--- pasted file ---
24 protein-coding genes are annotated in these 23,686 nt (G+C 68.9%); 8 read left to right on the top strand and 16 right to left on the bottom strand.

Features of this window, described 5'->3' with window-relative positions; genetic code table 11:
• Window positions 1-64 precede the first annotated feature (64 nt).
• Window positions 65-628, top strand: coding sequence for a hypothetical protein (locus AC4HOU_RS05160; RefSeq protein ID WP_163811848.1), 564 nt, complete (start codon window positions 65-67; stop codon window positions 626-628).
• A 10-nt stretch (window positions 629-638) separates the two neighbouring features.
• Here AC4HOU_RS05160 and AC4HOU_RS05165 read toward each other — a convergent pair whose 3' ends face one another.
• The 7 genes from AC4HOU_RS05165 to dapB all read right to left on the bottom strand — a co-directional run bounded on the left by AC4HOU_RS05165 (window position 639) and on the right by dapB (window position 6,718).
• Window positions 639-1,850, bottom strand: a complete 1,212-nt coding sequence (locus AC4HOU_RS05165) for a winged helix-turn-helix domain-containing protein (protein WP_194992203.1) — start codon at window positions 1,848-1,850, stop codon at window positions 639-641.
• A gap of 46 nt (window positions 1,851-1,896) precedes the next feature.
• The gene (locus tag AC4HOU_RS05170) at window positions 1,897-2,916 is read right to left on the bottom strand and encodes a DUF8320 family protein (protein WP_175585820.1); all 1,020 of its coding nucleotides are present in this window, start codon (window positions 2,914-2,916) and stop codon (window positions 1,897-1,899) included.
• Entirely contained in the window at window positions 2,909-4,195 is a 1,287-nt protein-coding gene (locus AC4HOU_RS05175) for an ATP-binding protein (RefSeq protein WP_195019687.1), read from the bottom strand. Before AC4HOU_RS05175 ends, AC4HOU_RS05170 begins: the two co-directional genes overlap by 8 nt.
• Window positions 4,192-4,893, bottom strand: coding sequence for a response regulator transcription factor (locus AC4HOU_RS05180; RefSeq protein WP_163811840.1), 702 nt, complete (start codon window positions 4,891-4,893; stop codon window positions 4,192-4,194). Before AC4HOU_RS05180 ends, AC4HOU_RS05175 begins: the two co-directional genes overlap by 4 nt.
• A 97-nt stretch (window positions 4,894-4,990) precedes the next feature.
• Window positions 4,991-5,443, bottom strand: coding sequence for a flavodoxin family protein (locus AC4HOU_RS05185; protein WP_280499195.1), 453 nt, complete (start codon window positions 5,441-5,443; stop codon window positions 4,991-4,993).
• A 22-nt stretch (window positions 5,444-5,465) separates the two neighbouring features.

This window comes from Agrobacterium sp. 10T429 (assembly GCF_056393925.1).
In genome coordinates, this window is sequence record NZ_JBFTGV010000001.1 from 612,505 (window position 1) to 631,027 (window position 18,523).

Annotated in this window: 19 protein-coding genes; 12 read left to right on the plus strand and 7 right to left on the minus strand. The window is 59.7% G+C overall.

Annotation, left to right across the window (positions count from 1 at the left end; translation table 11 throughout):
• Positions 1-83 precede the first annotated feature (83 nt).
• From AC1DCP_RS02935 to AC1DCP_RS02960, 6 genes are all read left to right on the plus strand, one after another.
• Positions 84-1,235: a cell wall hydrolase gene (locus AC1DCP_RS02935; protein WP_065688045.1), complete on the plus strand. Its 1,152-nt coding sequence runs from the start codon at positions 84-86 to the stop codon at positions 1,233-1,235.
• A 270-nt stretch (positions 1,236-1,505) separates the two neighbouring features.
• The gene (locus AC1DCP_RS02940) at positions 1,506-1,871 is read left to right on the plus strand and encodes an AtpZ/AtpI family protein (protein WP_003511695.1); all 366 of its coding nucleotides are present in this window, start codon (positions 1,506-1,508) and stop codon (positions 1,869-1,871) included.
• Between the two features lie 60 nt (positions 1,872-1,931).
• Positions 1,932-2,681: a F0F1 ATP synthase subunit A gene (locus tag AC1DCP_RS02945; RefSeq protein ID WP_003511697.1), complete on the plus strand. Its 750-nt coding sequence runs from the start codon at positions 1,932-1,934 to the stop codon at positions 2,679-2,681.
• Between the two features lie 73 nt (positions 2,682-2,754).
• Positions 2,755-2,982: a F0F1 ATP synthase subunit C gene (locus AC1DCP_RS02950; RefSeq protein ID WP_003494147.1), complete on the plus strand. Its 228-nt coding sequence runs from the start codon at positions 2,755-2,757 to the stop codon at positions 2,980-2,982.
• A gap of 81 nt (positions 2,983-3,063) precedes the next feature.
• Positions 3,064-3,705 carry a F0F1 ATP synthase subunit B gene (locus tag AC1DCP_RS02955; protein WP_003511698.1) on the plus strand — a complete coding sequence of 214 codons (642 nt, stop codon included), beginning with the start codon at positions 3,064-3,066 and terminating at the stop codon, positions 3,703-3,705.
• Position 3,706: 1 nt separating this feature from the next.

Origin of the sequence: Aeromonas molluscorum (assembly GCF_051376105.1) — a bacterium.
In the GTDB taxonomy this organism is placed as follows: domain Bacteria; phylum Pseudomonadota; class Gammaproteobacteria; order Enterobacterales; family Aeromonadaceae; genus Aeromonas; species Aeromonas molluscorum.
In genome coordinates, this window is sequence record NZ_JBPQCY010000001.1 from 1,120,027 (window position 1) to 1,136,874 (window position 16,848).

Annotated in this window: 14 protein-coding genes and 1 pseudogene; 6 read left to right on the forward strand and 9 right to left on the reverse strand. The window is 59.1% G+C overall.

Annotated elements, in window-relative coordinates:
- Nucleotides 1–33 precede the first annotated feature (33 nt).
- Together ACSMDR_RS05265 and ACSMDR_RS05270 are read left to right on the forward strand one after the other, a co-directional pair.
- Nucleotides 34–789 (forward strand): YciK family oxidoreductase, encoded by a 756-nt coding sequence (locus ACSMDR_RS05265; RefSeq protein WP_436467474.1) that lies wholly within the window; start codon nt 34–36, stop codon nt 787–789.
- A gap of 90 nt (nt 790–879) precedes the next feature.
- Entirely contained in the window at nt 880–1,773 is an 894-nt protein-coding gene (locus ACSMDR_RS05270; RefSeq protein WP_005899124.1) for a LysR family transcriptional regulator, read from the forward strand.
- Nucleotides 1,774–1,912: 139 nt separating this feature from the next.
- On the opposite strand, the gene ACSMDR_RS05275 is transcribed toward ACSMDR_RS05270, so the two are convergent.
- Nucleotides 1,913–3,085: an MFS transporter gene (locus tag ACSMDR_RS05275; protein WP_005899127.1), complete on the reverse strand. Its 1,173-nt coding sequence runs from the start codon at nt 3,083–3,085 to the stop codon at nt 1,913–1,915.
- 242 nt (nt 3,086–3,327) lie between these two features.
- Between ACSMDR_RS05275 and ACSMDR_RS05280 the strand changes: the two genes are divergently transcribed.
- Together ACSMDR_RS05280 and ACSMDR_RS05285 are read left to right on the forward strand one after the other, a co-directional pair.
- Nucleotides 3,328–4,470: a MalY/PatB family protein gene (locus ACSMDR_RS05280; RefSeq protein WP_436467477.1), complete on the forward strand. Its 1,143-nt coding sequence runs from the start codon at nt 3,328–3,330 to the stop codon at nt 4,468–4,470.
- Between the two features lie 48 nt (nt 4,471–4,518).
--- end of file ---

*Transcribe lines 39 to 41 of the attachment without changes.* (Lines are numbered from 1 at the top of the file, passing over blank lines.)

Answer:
- Nucleotides 34–789 (forward strand): YciK family oxidoreductase, encoded by a 756-nt coding sequence (locus ACSMDR_RS05265; RefSeq protein WP_436467474.1) that lies wholly within the window; start codon nt 34–36, stop codon nt 787–789.
- A gap of 90 nt (nt 790–879) precedes the next feature.
- Entirely contained in the window at nt 880–1,773 is an 894-nt protein-coding gene (locus ACSMDR_RS05270; RefSeq protein WP_005899124.1) for a LysR family transcriptional regulator, read from the forward strand.